Blackstone (4 Bl. Com., 336,) citing Hawkins, says: "The plea of autrefois convict, or a former conviction for the same identical crime, though no judgment was ever given or perhaps ever will be, (being suspended by the benefit of clergy or otherwise,) is a good plea in bar."

Chitty says: "In order to plead this plea ( autrefois convict) with effect, the crime must be the same for which the defendant was before convicted, and the conviction must have been lawful on a sufficient indictment. And if he has neither received sentence nor prayed the benefit of clergy, this plea is said not to be pleadable, if the former indictment were invalid." (1 Chitty Crim. L., 462.)

In the case of the People v. Barrett (2 Caines, 304), where the prisoner had pleaded to the indictment, the jury been sworn and evidence offered, and the public prosecutor, without the prisoner's consent, had withdrawn a juror because he was unprepared with his evidence, it was held that the prisoner could not afterwards be tried on the same indictment. Held, that he might be tried on another indictment for the same offence (1 Johns, 66), where it appeared that the first indictment was defective.

In the case of the People v. Casborus (13 John., 351), it was held, that the former indictment and trial was no bar where the judgment had been arrested, but this was upon the ground that it was presumed that the judgment was arrested on the ground that the indictment was defective.

In State v. Benham ( 7 Conn., 414), where the judgment was suspended it was held that the verdict constituted the bar.

In State v. Morrell (2 Yerg., 24), that the verdict was a bar, when the judgment was improperly arrested upon a good indictment.

In Dyer v. Commonwealth (23 Pick., 404), there was a special verdict which did not authorize the judgment entered on it, and the judgment was reversed and the prisoner discharged.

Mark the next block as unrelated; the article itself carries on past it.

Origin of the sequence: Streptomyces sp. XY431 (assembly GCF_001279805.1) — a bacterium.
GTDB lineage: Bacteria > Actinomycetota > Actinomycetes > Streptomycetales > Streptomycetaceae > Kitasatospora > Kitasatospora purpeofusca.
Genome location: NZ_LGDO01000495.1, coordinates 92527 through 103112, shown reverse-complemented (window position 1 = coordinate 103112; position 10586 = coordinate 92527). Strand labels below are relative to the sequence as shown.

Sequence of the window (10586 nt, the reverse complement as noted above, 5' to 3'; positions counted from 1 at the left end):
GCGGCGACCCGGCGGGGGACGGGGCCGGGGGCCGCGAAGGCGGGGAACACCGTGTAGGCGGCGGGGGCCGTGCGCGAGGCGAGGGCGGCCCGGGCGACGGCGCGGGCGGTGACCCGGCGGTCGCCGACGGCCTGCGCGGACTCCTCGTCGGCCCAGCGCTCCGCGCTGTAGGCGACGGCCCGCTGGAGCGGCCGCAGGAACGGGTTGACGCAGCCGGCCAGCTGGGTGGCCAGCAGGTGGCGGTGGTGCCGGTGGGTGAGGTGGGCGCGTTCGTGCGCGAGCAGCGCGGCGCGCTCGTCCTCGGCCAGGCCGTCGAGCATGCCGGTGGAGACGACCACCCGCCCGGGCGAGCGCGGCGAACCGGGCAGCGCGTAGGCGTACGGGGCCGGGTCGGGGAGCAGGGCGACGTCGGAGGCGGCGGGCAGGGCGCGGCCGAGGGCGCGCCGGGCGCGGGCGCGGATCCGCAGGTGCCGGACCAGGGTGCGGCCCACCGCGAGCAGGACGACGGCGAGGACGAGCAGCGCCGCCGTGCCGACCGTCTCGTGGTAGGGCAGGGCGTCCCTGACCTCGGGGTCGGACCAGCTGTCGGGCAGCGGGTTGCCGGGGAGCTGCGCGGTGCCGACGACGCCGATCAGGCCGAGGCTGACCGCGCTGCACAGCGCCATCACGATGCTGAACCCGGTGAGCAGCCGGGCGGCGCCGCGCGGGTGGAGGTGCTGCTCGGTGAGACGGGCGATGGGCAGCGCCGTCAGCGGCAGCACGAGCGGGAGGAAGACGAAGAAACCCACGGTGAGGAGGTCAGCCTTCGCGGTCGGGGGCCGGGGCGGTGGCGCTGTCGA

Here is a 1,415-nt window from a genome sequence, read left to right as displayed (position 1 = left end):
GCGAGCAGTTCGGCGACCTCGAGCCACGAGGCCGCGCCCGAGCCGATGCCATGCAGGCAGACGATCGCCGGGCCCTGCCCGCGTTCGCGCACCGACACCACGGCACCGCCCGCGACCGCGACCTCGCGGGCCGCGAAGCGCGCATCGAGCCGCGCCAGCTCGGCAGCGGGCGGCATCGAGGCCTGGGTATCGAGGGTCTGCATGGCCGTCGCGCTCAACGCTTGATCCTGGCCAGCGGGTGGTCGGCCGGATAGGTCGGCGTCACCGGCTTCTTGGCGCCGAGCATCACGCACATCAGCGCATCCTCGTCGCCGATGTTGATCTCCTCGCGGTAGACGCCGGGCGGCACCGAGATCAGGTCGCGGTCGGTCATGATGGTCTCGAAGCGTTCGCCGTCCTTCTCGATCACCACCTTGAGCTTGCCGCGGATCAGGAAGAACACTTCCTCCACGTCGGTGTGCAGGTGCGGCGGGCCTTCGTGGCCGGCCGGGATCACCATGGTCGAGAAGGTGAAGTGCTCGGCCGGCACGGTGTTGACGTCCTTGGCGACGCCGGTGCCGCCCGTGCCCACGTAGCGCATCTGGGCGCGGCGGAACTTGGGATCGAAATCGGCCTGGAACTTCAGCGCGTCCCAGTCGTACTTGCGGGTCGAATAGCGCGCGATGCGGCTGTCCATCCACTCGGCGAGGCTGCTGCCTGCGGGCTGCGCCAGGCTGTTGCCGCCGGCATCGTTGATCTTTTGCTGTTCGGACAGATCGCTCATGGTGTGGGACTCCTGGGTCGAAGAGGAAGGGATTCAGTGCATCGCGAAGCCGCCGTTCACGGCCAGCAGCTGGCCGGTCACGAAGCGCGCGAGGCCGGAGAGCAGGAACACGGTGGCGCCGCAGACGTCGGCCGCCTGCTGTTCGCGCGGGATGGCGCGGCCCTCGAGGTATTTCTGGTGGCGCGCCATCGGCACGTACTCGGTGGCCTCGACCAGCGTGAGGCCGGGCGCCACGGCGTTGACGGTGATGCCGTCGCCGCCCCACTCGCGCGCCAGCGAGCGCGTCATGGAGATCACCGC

In the People v. Goodwin (18 John., 202), Chief Justice SPENCER said that the rule that no person shall be subject for the same offence to be twice put in jeopardy of life or limb, meant that "no man shall be twice tried for the same offence."

The prisoner, James Shepherd, having been regularly and lawfully tried and convicted on a good indictment, and there being no bill of exceptions, the authorities leave no room for doubt that he is entitled to the protection of this common-law and constitutional rule.

In Mrs. Hartung's case there was a bill of exceptions, and there was a new trial ordered. It must be conceded that the judgment was not reversed on the bill of exceptions, but it is not probable that the question, whether the prisoner should be discharged or a new trial ordered, was much considered in that case.

My conclusion is, if the judgment against the prisoner, James Shepherd, is reversed, he should be discharged.

DENIO, Ch. J., WRIGHT, SELDEN and ALLEN, Js., concurred, not now passing on the construction of the act of 1860, but on the ground that, if retrospective, it is unconstitutional; DAVIES, SMITH and GOULD, Js., dissented from that portion of the opinion which denies the power of the court to order a new trial, and requires the discharge of the prisoner.

Judgment reversed and prisoner discharged.


Summaries of

Shepherd v. the People

Court of Appeals of the State of New York
Dec 1, 1862
25 N.Y. 406 (N.Y. 1862)

In Shepherd the court said (p. 415): "It is plain, then, that the moral or philosophical disquisition as to whether imprisonment for life at hard labor is better or more desirable or less severe than death, has really nothing to do with the question whether the act of 1860, assuming that it was intended to have a retrospective operation, is, so far, ex post facto or not. Imprisonment for life at hard labor is an entirely different kind or manner of punishment, from punishment by death.

Summary of this case from People ex rel. Lonschein v. Warden of Queens House of Detention for Men
Case details for

Shepherd v. the People

Case Details

Full title:SHEPHERD v . THE PEOPLE

Court:Court of Appeals of the State of New York

Date published: Dec 1, 1862

Citations

25 N.Y. 406 (N.Y. 1862)